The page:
16. Tis the season here in the holy land. Wet dirty grity rides on farm roads. We now opt for singletrack in the woods on the Cross bike. If I could post a picture of my Flanders bike tans I would!

  17. Whilst out on the Sunday Club run yesterday in the crappiest weather the Gower could throw at us, complete with sheep shit covered roads, it was suggested to me that I “get a winter bike, and old hack, £300 should do it…., saves all that cleaning”

    Truth is, I couldn’t ride a dirty bike just from a personal pride point of view. Secondly, cleaning/maintaining a bike properly helps to ensure it doesn’t let you down because the chances are, when it does it will be pissing down!

    … and since when did 300 quid get you anything that looks remotely respectable anyway!

  18. @il ciclista medio

    Yeah I am trying to get more comfortable with it myself, as even sitting on a trainer or rollers during the winter cannot replace good outdoor rides for maintaining a nice level of fitness through the dark months.

    It’s always easier to start when it’s dry, as once you’re out there and it’s raining, what can you do? You just have to keep going. And it’s never as bad as it looks from inside your dry, warm house once you get going.

  19. @mcsqueak

    @il ciclista medio

    Yeah I am trying to get more comfortable with it myself, as even sitting on a trainer or rollers during the winter cannot replace good outdoor rides for maintaining a nice level of fitness through the dark months.

    It’s always easier to start when it’s dry, as once you’re out there and it’s raining, what can you do? You just have to keep going. And it’s never as bad as it looks from inside your dry, warm house once you get going.

    Yeah, I used to think that way too. Start out dry and if it rains, deal with it. Nowadays it’s more like… just start out. Whether you’re wet now or an hour later doesn’t really matter does it? There’s that magical moment when one is riding in the rain, covered in whatever protective kit is used, that you feel completely drenched. You know that point where your waterproof booties are working and the next, squelch on the downward stroke! Aaaaah, heaven…..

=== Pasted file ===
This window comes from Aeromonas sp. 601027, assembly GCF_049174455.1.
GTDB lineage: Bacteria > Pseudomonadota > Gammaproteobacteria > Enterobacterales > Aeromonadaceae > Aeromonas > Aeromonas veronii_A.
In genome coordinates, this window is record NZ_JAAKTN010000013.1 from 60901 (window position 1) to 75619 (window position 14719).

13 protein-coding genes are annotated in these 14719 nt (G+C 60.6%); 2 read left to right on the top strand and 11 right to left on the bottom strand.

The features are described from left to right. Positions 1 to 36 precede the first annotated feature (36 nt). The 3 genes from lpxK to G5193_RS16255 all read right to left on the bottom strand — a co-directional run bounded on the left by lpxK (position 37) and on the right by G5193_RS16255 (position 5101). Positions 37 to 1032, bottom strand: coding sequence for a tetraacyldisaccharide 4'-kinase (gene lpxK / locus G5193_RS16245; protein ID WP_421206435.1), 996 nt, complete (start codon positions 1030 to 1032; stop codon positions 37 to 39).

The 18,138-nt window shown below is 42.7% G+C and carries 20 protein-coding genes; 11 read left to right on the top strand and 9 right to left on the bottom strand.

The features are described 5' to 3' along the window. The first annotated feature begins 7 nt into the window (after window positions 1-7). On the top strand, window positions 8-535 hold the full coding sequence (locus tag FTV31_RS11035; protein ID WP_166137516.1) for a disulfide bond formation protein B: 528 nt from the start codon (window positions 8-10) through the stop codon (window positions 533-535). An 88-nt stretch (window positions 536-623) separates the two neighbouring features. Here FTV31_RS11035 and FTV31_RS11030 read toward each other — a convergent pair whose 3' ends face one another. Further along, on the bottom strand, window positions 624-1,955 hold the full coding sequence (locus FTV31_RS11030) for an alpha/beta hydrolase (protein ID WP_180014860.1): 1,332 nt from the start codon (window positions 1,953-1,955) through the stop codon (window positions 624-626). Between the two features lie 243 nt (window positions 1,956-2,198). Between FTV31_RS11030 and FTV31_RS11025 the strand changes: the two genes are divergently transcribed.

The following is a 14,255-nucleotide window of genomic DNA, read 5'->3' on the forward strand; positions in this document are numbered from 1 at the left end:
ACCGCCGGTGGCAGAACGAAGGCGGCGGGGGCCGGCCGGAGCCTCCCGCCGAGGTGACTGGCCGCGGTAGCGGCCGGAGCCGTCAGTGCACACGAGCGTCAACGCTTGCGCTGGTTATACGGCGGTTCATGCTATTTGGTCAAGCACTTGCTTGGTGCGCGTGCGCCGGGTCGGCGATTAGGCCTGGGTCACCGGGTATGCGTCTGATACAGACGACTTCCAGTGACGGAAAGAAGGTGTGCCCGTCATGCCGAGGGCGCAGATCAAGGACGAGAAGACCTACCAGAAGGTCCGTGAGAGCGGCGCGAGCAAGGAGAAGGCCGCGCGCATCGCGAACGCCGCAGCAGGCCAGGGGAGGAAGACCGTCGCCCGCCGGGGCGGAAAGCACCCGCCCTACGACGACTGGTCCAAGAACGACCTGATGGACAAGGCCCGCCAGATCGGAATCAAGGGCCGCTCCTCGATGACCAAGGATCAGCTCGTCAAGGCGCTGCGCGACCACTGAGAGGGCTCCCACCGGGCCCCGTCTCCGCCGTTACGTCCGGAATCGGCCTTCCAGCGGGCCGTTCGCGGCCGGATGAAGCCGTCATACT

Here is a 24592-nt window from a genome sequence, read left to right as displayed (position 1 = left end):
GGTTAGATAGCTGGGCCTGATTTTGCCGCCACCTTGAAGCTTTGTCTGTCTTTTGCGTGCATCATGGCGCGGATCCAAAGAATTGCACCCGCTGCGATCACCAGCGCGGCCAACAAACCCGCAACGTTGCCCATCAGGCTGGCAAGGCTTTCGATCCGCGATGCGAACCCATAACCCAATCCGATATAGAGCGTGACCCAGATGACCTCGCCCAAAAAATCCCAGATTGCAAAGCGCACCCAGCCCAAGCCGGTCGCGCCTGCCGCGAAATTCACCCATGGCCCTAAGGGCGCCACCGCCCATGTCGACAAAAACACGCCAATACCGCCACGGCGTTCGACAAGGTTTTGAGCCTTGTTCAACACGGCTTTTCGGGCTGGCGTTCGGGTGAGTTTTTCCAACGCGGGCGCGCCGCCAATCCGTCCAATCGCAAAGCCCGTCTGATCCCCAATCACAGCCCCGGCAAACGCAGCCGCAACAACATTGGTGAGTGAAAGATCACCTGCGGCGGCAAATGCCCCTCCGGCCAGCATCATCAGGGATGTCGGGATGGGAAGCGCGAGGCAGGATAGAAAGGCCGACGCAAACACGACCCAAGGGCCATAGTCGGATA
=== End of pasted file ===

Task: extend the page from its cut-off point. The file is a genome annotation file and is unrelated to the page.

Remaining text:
20. @Mark1 I have a rain bike, but I find that I don’t always use it in the rain? Go figure? No 1 or No 2 get used instead. As you say, a well maintained steed will rarely let one down, regardless of weather

  21. Ahh…. riding in the rain ….especially on our country roads is a very special experience.  Some may say its madness tackling cars and trucks and other associated road heavies in the pooring rain but given the right clothing, layering helps, its a time to get all introspective and solve the problems of the world.  It keeps the cafe racers off the roads as well and also the “daddy bought me a porsche” riders that only have one bike, but that bike doesnt come out unless its 28 degrees and no wind.

    Sometimes, those are the rides you crave, solo, heading over country roads, rain making that familiar sound on the helmut and rain jacket, no one else around but the smell of wet grass and steamy bitumen……

    Stop it, I like it……..

  22. @frank

    I was very tempted to give you shit about the absurdity of running white Belgian booties in the rain, having the good sense to run black myself. Then I saw that the Flandrien gunk made a sort of distorted, cog-like pattern around the cuff, and I realized it was pure genius.

  23. Frank, it looks like your bike has thrown a con rod through the block, and puked it’s guts all out over the road.

    Your roads are filthy.  Even when I get a Flemish tan, it’s brown, not black.  City folk have to tolerate all sorts of weird crap.

  24. @mcsqueak

    so why did u stop commuting? the route is only getting more fun now. certainly more fun than the trainer. and this is before it actually turns into cold dark rain.

  25. Saturday: